I always tell me husband he fell in love with me before I knew myself. Then I tell him he should be grateful I found myself.
Those years between the marrying and the finding? They got a little ugly.
I’m not saying my husband has never doubted himself, because he surely has. Neither am I saying he never doubted his work, because he sometimes did. But he never wavered in the confidence that he could make things happen. Instead he just charged ahead through insecurities and unknowns and pretended like he was made for it and that he knew what he was doing. And I’m telling you, it worked for him. Everything he touched was successful.
And I watched and wondered why I was paralyzed.
It wasn’t that I didn’t try new things — I did. I tried everything in fact. I majored in biology, and then nursing, and economics, and back to nursing, Spanish, business, and English before I finally just stopped. I felt like a girl in a dressing room with all the wrong size clothes. Nothing fit and the reflection in the mirror was a little too brightly lit. I didn’t love who I saw.
And so I call this stage of my life purposelessness. And let me tell you purposelessness is death while living. I also call it my 20’s. So there’s that right of passage stuff, too.
But what are your options if you find yourself hunkered down under the covers afraid to face another day because you have nothing to accomplish that feels like a life’s work?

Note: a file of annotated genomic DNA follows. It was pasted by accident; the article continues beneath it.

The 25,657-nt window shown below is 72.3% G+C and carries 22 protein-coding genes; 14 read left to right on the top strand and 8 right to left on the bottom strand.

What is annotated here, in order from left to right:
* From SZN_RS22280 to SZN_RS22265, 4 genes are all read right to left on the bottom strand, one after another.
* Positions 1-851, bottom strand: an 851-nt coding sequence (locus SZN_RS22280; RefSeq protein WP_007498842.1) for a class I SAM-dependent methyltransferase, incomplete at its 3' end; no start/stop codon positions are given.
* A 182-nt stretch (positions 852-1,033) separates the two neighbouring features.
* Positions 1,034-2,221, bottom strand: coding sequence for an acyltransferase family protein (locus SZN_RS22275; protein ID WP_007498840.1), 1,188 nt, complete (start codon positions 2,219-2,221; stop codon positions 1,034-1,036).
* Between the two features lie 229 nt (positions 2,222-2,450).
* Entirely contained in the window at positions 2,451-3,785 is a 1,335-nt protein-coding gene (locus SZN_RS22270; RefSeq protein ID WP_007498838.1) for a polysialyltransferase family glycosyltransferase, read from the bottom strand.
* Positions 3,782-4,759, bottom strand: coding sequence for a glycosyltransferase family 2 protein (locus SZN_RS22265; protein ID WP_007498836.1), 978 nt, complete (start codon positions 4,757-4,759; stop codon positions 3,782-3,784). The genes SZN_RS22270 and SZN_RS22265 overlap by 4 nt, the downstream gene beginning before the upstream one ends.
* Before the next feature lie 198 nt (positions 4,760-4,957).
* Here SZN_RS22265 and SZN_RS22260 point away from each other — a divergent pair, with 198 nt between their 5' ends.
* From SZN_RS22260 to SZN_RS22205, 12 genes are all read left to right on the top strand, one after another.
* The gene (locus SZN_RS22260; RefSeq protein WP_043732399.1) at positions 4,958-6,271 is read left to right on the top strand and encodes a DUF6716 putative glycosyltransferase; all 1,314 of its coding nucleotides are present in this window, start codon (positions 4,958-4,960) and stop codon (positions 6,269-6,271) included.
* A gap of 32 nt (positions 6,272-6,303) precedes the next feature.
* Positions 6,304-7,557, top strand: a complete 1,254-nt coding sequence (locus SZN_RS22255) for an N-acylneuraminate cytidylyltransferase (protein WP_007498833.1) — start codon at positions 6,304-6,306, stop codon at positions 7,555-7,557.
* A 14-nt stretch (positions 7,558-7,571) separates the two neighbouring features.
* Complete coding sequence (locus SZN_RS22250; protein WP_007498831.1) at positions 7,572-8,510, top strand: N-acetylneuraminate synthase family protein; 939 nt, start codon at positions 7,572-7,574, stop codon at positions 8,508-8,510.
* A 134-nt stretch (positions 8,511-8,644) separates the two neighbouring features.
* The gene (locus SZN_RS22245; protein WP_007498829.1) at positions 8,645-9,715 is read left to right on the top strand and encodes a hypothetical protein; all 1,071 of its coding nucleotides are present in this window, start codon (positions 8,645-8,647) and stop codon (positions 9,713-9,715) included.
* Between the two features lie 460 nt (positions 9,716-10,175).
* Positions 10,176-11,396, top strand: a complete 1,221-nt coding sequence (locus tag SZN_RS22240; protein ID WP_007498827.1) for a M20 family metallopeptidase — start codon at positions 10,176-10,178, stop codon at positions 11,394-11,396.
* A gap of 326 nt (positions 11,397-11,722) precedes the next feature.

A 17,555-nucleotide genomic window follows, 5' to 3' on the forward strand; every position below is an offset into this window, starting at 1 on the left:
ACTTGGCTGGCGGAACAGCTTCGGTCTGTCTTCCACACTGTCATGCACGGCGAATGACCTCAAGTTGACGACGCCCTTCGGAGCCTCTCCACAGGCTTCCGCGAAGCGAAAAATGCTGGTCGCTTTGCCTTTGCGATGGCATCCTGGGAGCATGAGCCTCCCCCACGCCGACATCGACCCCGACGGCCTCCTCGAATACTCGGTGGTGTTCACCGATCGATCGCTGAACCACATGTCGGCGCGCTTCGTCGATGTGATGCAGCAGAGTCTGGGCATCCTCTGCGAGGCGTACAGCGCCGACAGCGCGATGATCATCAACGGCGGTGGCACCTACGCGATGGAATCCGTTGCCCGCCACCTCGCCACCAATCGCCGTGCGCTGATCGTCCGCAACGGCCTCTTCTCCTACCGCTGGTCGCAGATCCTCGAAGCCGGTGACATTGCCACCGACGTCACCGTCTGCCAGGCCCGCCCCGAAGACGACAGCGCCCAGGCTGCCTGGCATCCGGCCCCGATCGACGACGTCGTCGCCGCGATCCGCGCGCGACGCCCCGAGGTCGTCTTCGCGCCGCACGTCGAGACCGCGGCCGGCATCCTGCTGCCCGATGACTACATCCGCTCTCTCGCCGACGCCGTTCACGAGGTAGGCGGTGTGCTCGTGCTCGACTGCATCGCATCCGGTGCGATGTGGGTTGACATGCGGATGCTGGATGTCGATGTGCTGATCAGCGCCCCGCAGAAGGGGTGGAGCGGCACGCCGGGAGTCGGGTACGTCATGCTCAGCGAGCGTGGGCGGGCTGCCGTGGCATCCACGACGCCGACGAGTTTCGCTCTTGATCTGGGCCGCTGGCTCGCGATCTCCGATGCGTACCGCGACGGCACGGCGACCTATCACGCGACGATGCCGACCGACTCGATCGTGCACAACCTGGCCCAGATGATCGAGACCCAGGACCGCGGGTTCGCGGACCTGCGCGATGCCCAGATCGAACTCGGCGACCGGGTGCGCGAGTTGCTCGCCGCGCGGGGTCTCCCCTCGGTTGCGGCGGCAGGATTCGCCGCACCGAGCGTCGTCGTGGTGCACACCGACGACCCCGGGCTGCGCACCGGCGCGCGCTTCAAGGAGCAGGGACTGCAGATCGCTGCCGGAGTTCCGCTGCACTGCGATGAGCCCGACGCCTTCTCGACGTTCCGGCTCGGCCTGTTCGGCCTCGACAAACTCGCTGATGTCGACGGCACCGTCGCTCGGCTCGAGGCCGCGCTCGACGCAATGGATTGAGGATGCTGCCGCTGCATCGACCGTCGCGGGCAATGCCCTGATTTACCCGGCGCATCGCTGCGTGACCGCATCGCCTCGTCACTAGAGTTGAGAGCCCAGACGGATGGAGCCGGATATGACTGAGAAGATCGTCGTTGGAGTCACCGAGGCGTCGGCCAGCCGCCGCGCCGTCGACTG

You could just keep sleeping and document the years and decades as an individual scientific study aimed at answering the question: Does more time in bed slow the aging process? Or you can do the hard work of getting to know yourself.
I have met one-on-one with more women who, when asked the question, “What makes you come alive?” are silent. And I want to wrap them in a hug and whisper something in their ear, give them the answer, and help them cheat on the test, because I know that silence isn’t really silent at all. It’s the heart crying out, “Why am I here? Am I good at nothing? Will my life matter when it’s over?”
I know there are entire books on this topic, but I want to suggest some simple starting points; some “one-foot-in-front-of-the-other” ideas for those of us who are tired of standing in this same spot, looking at every single fork in the road and wondering, “Is this our path? Maybe I’m supposed to walk this one?” I wasted years taking paths that don’t belong to me. What I wish I would have done sooner is this:
1. Know Your Roots
I want my children to know their roots; where they come from. I want them to know the story of their dad and I and our love — the love that brought them into our family. I want them to know the ugly parts, too, so that they can see how far we’ve come as a family. I am convinced that these roots, this knowledge of their origin, will create a deep tap root so that they can grow strong and tall and confident. No storm can blow them over. This same biological idea applies to our spiritual rootedness, too.